Wednesday, 3 February 2016

Gluten Free Brown Bread - Revolutionary Loaf.... Update!


A few days ago I posted the recipe for my amazing bread-maker brown sandwich loaf which (I am thrilled to see) has been met with a positive response. It is a wonderful loaf...... full of flavour and with the perfect texture that us gluten-avoiders thought we could only dream of. I am still really excited to have managed to develop the bread, which has firmly put sandwiches back in my life and has revolutionised gluten free lunch!


I have however received a few comments as to whether the recipe works made by hand without a bread maker. In my enthusiasm for achieving great bread that I could make in the bread maker (it is great that it is no longer sitting idle on the worktop), it would seem that some of you (who don't have a bread maker) have been feeling left out...... For this I am sorry!

In an effort to make sure this is a more inclusive bread, I have now tested the recipe twice using exactly the same ingredients, but mixed and baked by hand to find out the answer to the question. I think you can see by the photos that the answer is a definitive YES!


I have slightly changed the order of mixing the ingredients, but otherwise the recipe is the same. The method of course includes the usual hand-baking processes of 'kneading' by dough-hook or knife (you rarely make a gluten free dough that is kneadable by hand) and of course, allowing the dough to rise (you don't need to 'knock back' gluten free dough, so will only rise it the once).

You will see that I made two one pound loaves. I did make a larger loaf which was as good in texture and structure as the smaller loaves, however I forgot that the tin I made it in (which was quite old) had lost some of its coating and this meant that the loaf stuck and broke as I tipped it out. Having thrown the tin away, I could then only find smaller tins in my cupboard...... hence making the two on the second run. I also made sure I lightly oiled the tins with butter-wrapping just in case!


A small amount of dough was used to further test the bread as mini-loaves. I have a particular liking for little loaves as I think they are extra fun for picnics and make for an easy breakfast of warm bread slathered in butter and marmalade.

I can safely say that the dough makes the most amazing little loaves! I haven't tried making standard rolls, but I think they would be easy to make by using a muffin tin and the dough may well be just about 'shapable' into rounds on baking paper (but I haven't tried this yet).....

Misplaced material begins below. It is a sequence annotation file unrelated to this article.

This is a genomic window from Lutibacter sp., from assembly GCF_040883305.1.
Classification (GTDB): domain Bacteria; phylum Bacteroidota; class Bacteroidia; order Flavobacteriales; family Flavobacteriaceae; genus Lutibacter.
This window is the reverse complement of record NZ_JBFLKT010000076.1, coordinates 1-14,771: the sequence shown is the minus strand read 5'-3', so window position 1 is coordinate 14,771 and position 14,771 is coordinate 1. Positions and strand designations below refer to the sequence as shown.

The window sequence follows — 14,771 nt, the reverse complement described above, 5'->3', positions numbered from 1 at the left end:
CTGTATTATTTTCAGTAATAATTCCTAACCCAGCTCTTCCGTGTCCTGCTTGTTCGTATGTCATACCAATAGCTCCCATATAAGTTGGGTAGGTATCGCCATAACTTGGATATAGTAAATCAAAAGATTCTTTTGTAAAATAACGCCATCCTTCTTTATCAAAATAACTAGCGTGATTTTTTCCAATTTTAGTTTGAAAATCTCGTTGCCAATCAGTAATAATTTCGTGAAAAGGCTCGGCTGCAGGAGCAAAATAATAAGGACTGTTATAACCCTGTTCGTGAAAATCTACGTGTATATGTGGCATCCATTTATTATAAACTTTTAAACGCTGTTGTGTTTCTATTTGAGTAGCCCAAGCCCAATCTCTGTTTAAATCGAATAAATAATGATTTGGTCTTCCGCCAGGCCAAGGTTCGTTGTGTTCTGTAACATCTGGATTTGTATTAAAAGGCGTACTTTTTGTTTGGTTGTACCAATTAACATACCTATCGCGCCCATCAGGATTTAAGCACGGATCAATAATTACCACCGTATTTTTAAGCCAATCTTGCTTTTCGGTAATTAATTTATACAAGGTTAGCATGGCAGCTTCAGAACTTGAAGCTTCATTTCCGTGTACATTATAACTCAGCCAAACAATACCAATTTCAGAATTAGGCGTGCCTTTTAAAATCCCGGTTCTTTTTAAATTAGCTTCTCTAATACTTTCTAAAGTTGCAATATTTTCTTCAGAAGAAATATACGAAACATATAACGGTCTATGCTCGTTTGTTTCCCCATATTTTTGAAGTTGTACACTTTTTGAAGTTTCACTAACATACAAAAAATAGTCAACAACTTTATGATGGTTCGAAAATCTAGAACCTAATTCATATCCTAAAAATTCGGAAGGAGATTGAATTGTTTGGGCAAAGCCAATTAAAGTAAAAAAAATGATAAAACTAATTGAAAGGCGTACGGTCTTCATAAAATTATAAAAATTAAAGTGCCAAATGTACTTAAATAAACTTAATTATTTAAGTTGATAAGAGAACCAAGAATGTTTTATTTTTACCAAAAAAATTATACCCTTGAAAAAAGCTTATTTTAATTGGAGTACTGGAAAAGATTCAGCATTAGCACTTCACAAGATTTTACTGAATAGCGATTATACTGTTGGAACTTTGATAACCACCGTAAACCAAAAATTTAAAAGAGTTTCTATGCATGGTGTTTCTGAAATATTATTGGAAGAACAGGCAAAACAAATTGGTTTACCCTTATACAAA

As with the bread-maker loaf, the hand-baked version has an incredible texture and along with it's machine-baked brother, is the best gluten free bread I have had...... Of course the advantage with hand-baking is that while it takes longer to prepare, the resulting loaf will also look far more rustic and attractive and gives you the option of sprinkling oats and seeds for decoration too.

My head is whirring with all sorts of variations and permutations and I can't wait to experiment further to see how far I can take it!


I have also been considering how to substitute the dairy milk powder for those of you who are dairy free. Although I have not yet tried it, my research indicates that there are a number of alternative (non-dairy) milk powders on the market. These range from nut based, to soy and rice milk powders. My favourite-looking alternative is an almond milk powder made by Ecomil....... I  hope to check it out personally soon..... Alternatively, I would hazard a guess that some ground almonds (substituted by equally amount) would also work equally well......


I am sharing this amazing bread with the following linkies, as I want as many people as possible to know about it and hopefully enjoy it as much as we are :


Simply Eggcellent with one of my favourite bloggers, Dom, over at Belleau Kitchen. This month 'anything goes'.










Tasty Tuesdays with Honest Mum.







Recipe of the Week with A Mummy Too.









Bready Steady Go, this month with Utterly Scrummy Food For Families (and Jen's Food).












Brown Bread Revolutionary Loaf - Hand-Baked Version (makes 2 x 1 lb or 1 x 2 lb loaves + approx 3 mini loaves/rolls)

Ingredients (all spoons are levelled)

100g brown rice flour
40g brown teff flour
160g GF oat flour (easy to make as in this post)
50g potato starch flour
60g tapioca starch flour
1 tablespoon xanthan gum
1½ teaspoons fine sea salt
1 teaspoon bicarbonate of soda
4½g vege-gel powder - I used Dr Oetker (or 8g gelatine powder)
3 tablespoons milk powder
14g active dried yeast - I used Allinson's Easy Bake Yeast

3 large eggs
1 tablespoon runny honey
1½ teaspoons lemon juice
370g (by weight) hand-warm water at 46 C/115 F

3 tablespoons sunflower oil

1 egg and a little milk beaten together for glazing
a sprinkle of GF oats for decoration

Method - by hand

  1. Prepare your bread tin by base-lining with baking paper and very lightly oiling the sides.
  2. In a large bowl, weigh and whisk together the flours, xanthan gum, salt, bicarbonate of soda, gelatine/vege-gel, milk powder and yeast, making sure the ingredients are fully and evenly combined and all lumps are broken down.